RAFAEL BERNABE: Well, I think the Puerto Rican people have expressed themselves consistently and very eloquently against the death penalty over many years. The death penalty was abolished in Puerto Rico in 1929 when Puerto Rico wrote the constitution of the Commonwealth of Puerto Rico in 1952, it included an article which explicitly excluded the death penalty and the people have Puerto Rico have insisted that they do not want the death penalty in the island. It is as you know a fact that there’s a worldwide movement against the death penalty. The United States is one of the countries that insists on carrying out this type of punishment. But Puerto Rico abolished it a long time ago, and it is very ironic and very sad that a country that has abolished this punishment many decades ago, is now being pulled back by the United States when in fact it should be the United States that should be imitating Puerto Rico in abolishing the death penalty. It is true that the federal government can impose the death penalty in Puerto Rico, but that is an indication of why the situation in Puerto Rico is still to a large extent a colonial situation, in which the United States can override these positions of the constitution of the Commonwealth and impose something that the Puerto Rican people do not want. So there are two issues here. The question of the death penalty and the question of the people of Puerto Rico in obtaining a situation in which they have true self-determination — in which their will is respected by the federal government which is certainly not the case now.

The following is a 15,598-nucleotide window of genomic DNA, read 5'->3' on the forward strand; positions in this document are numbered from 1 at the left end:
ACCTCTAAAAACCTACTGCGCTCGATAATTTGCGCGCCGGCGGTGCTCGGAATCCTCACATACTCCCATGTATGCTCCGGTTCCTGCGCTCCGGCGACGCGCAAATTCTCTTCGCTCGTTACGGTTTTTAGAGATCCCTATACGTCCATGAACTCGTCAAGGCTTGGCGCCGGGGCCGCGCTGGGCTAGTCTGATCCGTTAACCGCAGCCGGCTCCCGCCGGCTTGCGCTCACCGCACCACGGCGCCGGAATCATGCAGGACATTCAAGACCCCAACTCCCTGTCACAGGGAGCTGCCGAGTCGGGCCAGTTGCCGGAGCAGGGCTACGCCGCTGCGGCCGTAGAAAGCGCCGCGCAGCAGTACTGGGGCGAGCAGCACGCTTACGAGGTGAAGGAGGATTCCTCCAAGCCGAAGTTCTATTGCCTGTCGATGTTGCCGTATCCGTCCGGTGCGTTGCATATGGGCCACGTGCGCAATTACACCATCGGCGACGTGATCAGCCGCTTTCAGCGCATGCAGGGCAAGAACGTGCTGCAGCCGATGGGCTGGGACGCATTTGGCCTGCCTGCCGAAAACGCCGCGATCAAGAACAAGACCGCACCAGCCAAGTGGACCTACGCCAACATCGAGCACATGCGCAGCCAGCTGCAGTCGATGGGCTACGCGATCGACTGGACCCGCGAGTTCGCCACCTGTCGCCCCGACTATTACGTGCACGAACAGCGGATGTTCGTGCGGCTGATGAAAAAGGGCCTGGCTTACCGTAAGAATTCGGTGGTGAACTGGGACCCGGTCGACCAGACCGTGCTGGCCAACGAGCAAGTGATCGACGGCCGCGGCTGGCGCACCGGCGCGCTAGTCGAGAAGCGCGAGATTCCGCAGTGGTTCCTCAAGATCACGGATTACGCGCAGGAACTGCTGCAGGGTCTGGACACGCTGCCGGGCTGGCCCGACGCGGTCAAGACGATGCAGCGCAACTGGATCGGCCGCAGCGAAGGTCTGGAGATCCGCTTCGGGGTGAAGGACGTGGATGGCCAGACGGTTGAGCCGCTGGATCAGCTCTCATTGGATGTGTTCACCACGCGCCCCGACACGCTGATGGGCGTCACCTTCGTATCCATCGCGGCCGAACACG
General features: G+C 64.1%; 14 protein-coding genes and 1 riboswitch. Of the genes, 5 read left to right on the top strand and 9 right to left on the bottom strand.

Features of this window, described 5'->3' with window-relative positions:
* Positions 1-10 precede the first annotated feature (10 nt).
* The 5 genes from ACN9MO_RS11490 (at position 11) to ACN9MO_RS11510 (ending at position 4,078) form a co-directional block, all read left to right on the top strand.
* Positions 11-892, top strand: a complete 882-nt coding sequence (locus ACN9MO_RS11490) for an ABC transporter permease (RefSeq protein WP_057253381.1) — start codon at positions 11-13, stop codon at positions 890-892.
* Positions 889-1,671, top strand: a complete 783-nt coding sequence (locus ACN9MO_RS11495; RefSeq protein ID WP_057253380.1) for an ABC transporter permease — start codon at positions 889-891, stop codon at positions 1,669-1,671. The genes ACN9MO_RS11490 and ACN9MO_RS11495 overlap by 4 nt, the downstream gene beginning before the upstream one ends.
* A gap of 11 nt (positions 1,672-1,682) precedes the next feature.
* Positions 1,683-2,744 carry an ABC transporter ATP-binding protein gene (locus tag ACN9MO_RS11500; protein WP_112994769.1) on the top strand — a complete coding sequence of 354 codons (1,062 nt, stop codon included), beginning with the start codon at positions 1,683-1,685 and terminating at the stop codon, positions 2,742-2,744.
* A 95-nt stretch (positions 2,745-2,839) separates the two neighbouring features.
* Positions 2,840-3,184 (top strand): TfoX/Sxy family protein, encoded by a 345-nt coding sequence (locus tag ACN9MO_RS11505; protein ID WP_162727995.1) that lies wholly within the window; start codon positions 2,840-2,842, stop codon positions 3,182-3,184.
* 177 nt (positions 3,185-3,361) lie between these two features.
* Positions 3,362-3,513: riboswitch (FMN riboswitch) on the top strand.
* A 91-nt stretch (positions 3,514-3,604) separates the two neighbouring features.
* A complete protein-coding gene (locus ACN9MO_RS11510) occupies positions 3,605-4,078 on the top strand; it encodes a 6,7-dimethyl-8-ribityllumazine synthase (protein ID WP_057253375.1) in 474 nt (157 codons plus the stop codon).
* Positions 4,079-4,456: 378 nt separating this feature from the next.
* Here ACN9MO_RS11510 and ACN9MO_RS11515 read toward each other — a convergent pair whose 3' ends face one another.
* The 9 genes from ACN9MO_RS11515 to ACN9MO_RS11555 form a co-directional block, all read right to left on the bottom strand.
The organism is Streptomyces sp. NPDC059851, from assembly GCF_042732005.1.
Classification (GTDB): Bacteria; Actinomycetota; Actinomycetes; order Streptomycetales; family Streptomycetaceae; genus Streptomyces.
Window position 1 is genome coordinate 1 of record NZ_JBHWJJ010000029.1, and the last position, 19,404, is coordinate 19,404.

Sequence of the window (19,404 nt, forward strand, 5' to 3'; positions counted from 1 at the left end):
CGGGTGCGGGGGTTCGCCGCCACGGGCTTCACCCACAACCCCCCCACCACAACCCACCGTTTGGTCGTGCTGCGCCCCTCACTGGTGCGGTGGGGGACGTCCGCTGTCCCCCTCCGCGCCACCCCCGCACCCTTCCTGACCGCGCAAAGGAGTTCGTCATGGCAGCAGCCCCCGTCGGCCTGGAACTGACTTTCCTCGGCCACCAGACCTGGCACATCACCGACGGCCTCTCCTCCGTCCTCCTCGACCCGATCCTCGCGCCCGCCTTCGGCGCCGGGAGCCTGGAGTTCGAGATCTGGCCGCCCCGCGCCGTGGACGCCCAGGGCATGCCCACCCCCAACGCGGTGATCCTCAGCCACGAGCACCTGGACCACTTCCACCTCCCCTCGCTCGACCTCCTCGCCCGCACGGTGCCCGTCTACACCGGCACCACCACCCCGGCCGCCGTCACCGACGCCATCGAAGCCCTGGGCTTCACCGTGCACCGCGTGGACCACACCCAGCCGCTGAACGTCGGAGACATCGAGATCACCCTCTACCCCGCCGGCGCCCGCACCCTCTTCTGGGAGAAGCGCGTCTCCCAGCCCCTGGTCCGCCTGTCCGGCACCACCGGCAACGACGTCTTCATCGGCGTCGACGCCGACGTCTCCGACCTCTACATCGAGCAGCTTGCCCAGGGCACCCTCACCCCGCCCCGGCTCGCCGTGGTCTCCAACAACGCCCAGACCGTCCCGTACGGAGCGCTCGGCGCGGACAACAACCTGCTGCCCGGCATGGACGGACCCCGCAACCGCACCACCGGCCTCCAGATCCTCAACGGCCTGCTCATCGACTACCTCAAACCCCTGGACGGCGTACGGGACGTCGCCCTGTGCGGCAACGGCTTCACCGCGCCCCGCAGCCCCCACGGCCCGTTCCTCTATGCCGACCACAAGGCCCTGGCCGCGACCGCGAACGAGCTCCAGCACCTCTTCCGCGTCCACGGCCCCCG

AMY GOODMAN: Justice Department spokesperson Jorge Martinez, the issue of the will of the Puerto Rican people being respected. JORGE MARTINEZ: Well, again I mean talking about the status of the island. That’s not an issue that would be handled by the Justice Department but I can say specifically about the death penalty issue, is that this case is a capital case, it is being tried in a federal court in the island, and as the professor knows, Puerto Rico is a territory of the United States. And the death penalty is the law of the land at the federal level. And if these defendants are convicted and subsequently sentenced to death in this particular case, those individuals would be transferred to Indiana to?for—obviously to carry out that sentencing.